Bob and Joy
                                      
 
     By Bob and Joy Schwabach
                                                                        

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February 2003, Week 3 -- Now Thatís Document Management

 

 

   Visioneer has a great new scanner that comes packaged with LaserFiche, a document management program previously marketed to very high end users.

   The system is designed for small to medium sized businesses that handle a lot of paper. The scanner part has high resolution and a built-in document feeder that sits on top of the scanner.  This means the unit occupies no more desk space than an ordinary scanner. The document feeder can handle 25 pages at a time, feeding them into the scanner at 8-12 pages a minute. The feeder can handle letter size paper, legal size, photos, index cards, random notes, etc. If the paper feeder is moved aside, the scanner becomes available as a regular flat bed scanner for handling books and magazines.

 

   The "Visioneer 9650 LaserFiche Intuition" has a maximum scanning resolution of 1200 dpi, but that isn't what's most important here: it's the software. This is designed for businesses and individuals who scan and archive hundreds of pages a day. You can archive them onto any storage drive and search for items with almost any software, but for large numbers of pages, this software is laser fast, as they say. It indexes all text and can also recognize bar codes.

 

   We looked up some LaserFiche user cases and the first one that caught our attention was a law firm in Irvine, Calif., with a million dollar class action securities fraud lawsuit. They scanned 130,000 pages of legal documents into a desktop PC. The software read and indexed every word and then could recall any document simply by key word. Entering a combination of key words narrowed the search to specific sets of documents. It was instant recall, said one of the attorneys, and added that they had tried it with a million documents.

 

   This was pretty interesting stuff so we turned to a soybean exporter in Brazil, Ceval Alimentos, the third largest exporter in South America. We used to have to print roughly one million pages a month, said a company spokesman, and now we print around 200,000. An entire room of printing machinery was eliminated, because instead of printing receipts and records for every transaction, they only called up those that were needed.

 

   On to pricing: The Visioneer 9650 with LaserFiche has a list price of $999 and just became available in early February. A lower cost version with slower document feed will be available later for $699.  More information on Visioneer can be found at www.visioneer.com; more info on LaserFiche is available at www.laserfiche.com.

 

Flee! All is discovered.

 

   A $30 software package lets you send short text messages to mobile phones, pagers and any handheld computer that is wireless enabled. The program is called "NotePagerPro" and the company notes that it is carrier and device independent. In short, you can use the Internet to send the messages anywhere and to just about anything that receives wireless transmission and can understand digital transmission.

 

 

 

 

   The short messages can be encrypted, and targeted for reception by groups or individuals. NotePage, the maker, suggests that major uses would be to remind people of meetings, or might be used to send each other little jokes. I would guess other uses might include messages like "Cheez-it, the cops are coming." Or: "Dump everything into the shredder now."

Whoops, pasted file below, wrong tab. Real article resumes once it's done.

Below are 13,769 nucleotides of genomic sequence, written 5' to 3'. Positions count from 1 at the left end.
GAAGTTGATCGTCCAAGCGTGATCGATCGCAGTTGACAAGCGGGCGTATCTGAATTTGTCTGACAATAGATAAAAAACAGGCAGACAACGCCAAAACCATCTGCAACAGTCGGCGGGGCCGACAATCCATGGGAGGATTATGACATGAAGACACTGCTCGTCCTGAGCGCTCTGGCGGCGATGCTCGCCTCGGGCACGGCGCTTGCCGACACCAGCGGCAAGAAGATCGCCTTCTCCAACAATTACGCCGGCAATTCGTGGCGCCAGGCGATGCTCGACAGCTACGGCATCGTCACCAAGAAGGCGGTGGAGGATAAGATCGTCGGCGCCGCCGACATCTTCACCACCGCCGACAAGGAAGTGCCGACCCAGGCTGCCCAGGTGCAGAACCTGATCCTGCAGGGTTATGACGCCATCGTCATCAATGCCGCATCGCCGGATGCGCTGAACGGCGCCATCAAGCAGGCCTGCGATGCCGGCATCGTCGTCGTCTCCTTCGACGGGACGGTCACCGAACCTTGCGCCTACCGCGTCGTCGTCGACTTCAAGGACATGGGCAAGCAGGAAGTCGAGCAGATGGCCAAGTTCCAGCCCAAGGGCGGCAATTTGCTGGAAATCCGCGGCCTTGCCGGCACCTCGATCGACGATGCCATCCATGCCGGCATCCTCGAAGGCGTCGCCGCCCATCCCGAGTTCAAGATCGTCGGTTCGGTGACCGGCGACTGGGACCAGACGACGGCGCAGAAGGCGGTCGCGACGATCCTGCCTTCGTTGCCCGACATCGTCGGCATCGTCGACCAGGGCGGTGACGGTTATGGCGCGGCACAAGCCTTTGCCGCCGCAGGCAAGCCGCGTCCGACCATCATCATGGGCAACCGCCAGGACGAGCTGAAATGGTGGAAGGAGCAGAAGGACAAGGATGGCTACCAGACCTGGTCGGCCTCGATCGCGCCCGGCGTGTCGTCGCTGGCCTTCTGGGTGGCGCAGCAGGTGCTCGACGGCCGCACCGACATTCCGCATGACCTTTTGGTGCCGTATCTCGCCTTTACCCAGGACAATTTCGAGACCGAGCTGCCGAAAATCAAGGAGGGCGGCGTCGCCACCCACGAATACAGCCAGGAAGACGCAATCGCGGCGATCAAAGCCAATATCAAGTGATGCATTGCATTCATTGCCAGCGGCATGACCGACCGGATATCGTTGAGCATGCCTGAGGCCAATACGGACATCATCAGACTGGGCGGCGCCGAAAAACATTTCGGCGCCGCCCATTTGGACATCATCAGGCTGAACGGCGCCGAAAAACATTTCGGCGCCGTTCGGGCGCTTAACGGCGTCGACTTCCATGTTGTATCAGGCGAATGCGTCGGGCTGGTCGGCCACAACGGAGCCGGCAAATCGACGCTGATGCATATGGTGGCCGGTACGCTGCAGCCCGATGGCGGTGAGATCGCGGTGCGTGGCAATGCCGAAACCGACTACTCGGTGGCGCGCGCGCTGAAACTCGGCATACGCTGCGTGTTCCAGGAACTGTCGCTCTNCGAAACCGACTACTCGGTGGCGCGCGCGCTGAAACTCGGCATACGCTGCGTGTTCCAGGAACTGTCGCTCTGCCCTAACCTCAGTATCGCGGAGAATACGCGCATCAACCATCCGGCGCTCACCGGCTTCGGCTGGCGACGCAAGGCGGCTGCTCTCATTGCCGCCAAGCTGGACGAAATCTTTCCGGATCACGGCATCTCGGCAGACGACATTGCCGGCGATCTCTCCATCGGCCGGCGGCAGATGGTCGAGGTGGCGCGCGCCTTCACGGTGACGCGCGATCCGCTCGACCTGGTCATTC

NotePagerPro, ver. 3, works with Windows 95 and up. The company web site is www.notepage.net.

Internuts: food for thought

-- www.mustardmuseum.com  The Mt. Horab Mustard Museum is home to the world's largest collection of prepared mustard (4,000 different kinds in jars, bottles and tubes) and mustard memorabilia (things like a detailed model of the Coleman Mustard Co. delivery van). Located in Mt. Horab, Wis., the museum issues monthly recipes, like "butterscotch mustard fudge." Current exhibit is "Mustard and the U.S. Supreme Court." A fun place and they have a catalog.

 

-- www.geocities.com/athens/acropolis/4756/sausages.htm  Recipes and directions for making your own sausages, right down to building a meat smoker. Lots of references to sausages in history and literature.

 

--  www.howstuffworks.com/bread  A great site for finding out how anything works. The bread section has one of the best descriptions of bread and how to make it.

 

Saving a buck or two

   We were traveling when it was time to update our web site and our new laptop did not have our favorite picture editor, PhotoImpact. That was a nuisance. So, buying some supplies at one of these huge office supply stores, I looked over the software bin for items they were unloading and saw a copy of PhotoImpact, version 5, for $5. I bought that and a couple other programs for $1.99 each. These are good places to look for bargains.

   This fits with a note I got last week from a reader who said he liked InfoSelect, ver. 7, that we wrote about but he didn't want to pay the price of $150. I told him to look for a previous version. This advice applies to anyone who is more worried about their budget than having the latest version of a program. Once a new version is released the price on the older ones drops like a stone. Where do you find them? Office and software stores and web sites; eBay is a good place to look.

 

  Readers can search through previous On Computers columns by going to our web site: www.oncomp.com. The author's email address is bobschwab@oncomp.com or bobschwab@aol.com.

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